Two young men, not part of any political dynasty, contested the Lok Sabha elections. Kanhaiya Kumar, former Jawaharlal Nehru University Students’ Union (JNUSU) president who shot to ‘fame’ following his arrest in February 2016 for allegedly raising anti-national slogans at JNU campus was fielded by the CPI. At the other end of the ideological and political spectrum is Tejasvi Surya, a young lawyer from Bangalore South constituency fielded by the BJP.
Kumar, who was a member of All India Students Federation (AISF), posed himself as a firebrand leader and gave dozens of interviews where he attacked Prime Minister Narendra Modi. He quickly became the poster boy for a section of media and Left-liberal intelligentsia. His contesting from Begusarai, his hometown in Bihar, received nationwide attention including support from the Bollywood. Kumar was projected as the David who could strike a symbolic blow to the Goliath BJP government by defeating senior BJP leader Giriraj Singh.
From Javed Akhtar and Shabana Azmi to Swara Bhasker and Prakash Raj, youth leaders from Gujarat Hardik Patel and Jignesh Mevani, not to forget JNUSU vice president Shehla Rashid who led the protest movement after Kanhaiya’s arrest in 2016, Kumar had no dearth of support.
Surya, 28, a young lawyer has oratorical skill but his campaign did not grab eyeballs the way Kumar’s did. There existed a common thread between the two young leaders though in the sense that both were ‘self-made’, did not belong to political families and have risen in the political ladder through hard work.
But the similarity end here and differences come to the fore. The first is the grammar of their political trajectory. Kumar’s was punctuated with the narrative that finds resonance in the JNU campus but fades away no sooner it reaches to the JNU’s nearest locality of Jia Srai where thousands of students slog day and night for civil service exam. This narrative romanticized ‘communism’ and attributed all ills of the society to ‘capitalism’ and ‘bourgeoisie state’. This tired narrative has been long rejected by the people – going by Left’s increasing redundancy in electoral politics – but still finds resonance among a section of academics and ‘ivory tower intellectuals’.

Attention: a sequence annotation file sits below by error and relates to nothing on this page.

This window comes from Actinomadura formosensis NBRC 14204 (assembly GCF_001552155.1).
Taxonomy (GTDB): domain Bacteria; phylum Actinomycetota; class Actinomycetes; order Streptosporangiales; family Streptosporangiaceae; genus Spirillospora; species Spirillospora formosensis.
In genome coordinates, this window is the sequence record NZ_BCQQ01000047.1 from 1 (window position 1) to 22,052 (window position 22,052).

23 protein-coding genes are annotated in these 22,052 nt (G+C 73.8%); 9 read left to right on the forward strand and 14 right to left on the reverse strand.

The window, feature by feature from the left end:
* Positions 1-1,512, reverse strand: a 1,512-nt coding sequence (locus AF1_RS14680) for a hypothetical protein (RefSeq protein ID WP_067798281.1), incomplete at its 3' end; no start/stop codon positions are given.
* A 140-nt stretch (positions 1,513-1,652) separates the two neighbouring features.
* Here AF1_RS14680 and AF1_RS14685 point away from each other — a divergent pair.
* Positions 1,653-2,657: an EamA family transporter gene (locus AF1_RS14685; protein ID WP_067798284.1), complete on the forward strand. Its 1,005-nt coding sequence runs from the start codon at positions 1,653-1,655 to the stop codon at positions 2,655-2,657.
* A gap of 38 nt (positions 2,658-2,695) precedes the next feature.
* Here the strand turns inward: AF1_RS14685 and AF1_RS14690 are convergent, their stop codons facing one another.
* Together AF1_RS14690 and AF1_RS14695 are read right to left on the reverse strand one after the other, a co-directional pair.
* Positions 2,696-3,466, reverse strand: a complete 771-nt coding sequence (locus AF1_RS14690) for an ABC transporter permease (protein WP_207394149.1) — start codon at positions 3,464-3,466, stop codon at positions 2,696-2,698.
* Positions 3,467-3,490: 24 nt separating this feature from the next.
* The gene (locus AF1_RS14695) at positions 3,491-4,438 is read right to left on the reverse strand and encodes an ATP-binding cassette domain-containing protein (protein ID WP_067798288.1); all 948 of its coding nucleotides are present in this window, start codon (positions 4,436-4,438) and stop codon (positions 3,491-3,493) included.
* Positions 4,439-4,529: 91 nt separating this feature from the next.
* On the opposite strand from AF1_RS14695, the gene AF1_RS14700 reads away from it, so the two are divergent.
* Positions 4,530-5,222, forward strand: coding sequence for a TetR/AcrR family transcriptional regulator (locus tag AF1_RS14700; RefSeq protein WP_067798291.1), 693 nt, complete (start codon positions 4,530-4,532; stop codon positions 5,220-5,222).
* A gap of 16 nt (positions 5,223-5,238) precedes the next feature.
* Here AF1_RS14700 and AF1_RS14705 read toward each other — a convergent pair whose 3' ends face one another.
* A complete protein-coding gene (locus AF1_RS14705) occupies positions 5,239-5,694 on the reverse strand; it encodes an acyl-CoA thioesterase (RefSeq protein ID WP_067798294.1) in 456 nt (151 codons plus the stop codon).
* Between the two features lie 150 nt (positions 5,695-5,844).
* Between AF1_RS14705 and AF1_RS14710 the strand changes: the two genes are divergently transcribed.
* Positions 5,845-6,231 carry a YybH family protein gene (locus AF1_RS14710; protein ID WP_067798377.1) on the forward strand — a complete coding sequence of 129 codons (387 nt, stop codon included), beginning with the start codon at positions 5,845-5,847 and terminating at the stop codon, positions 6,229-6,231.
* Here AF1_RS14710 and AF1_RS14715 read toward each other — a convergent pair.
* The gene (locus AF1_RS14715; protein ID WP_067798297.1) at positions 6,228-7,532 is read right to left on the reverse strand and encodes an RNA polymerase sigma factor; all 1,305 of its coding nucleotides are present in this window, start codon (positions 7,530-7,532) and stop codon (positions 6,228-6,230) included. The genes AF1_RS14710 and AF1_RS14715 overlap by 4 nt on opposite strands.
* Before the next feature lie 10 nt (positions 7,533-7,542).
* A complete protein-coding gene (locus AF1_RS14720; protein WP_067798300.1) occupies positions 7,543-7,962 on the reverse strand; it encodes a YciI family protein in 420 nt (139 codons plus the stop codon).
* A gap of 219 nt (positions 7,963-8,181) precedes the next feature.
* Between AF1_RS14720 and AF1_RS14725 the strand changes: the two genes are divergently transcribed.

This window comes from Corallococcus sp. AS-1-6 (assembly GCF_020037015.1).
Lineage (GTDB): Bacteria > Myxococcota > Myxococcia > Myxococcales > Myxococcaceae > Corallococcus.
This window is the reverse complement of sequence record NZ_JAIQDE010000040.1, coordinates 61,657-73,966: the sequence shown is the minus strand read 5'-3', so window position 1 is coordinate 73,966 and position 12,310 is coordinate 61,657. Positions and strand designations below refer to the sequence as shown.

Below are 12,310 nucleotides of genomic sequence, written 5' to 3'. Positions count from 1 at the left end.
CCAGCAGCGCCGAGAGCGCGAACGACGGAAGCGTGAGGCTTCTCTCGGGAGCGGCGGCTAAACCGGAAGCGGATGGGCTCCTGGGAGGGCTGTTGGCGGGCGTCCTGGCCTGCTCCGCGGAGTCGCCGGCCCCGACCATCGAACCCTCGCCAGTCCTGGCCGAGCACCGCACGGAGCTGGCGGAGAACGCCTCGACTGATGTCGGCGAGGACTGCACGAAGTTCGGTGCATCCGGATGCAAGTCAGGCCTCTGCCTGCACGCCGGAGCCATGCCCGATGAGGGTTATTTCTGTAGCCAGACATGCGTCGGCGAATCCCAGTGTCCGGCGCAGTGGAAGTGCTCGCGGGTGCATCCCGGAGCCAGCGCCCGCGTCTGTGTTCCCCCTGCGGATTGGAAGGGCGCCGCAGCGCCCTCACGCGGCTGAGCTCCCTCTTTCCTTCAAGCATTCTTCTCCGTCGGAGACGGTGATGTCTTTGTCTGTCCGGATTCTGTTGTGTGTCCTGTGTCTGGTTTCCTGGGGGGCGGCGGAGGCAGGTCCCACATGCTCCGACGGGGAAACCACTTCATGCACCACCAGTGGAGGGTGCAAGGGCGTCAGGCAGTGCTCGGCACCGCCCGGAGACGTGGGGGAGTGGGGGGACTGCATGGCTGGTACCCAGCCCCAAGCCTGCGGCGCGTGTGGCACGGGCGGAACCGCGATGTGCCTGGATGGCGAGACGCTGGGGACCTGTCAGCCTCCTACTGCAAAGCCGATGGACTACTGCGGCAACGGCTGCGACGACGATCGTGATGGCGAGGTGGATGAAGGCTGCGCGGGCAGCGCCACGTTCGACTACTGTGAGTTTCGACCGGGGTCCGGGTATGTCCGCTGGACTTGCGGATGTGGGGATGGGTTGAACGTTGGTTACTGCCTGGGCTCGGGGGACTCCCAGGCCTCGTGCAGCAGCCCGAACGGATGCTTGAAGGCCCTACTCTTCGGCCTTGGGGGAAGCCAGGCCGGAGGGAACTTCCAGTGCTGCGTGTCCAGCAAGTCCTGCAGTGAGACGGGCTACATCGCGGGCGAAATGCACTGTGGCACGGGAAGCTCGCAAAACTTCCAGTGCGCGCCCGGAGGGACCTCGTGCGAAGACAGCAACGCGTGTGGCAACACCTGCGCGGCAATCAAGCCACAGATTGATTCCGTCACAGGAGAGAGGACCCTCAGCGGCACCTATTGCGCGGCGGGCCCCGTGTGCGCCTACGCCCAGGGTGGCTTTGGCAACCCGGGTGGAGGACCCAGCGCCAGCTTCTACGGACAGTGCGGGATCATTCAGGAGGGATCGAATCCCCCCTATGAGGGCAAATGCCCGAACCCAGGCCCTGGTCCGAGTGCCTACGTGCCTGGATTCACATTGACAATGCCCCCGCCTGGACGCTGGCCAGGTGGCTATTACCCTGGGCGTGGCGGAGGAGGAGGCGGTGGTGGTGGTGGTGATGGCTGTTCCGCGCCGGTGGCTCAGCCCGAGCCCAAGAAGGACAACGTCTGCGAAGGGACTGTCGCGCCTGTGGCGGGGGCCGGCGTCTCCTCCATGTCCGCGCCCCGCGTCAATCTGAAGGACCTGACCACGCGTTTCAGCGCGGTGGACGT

Surya, however, projected himself as flag-bearer of ‘New India’ that is confident, assertive and which believes that issues like poverty, economic inequality and social divide will not be resolved by rhetoric but by strengthening the concept of nation-state and market economy.
Kumar chose Begusarai in Bihar which has been a communist stronghold for decades since Independence. Kumar’s entire political campaign rested on attacking the Modi government. The symbols and metaphors he used were all crafted to suit this narrative. On the other hand Surya chose a constituency that matched his profile: urban, preferred by white-collar job holders and representative of post-liberalization India.
On Thursday when early trends started coming in from Bangalore South and Begusarai, it became clear that Indian youth has rejected the narrative and ‘cause’ that Kumar claims to espouse. While Surya won Bangalore south seat by 3,29,097 votes becoming the youngest parliamentarian, Kumar lost the elections by 3,94,000 votes. India has rejected once again the deracinated Leftist narrative.
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Updated Date: May 23, 2019 19:41:31 IST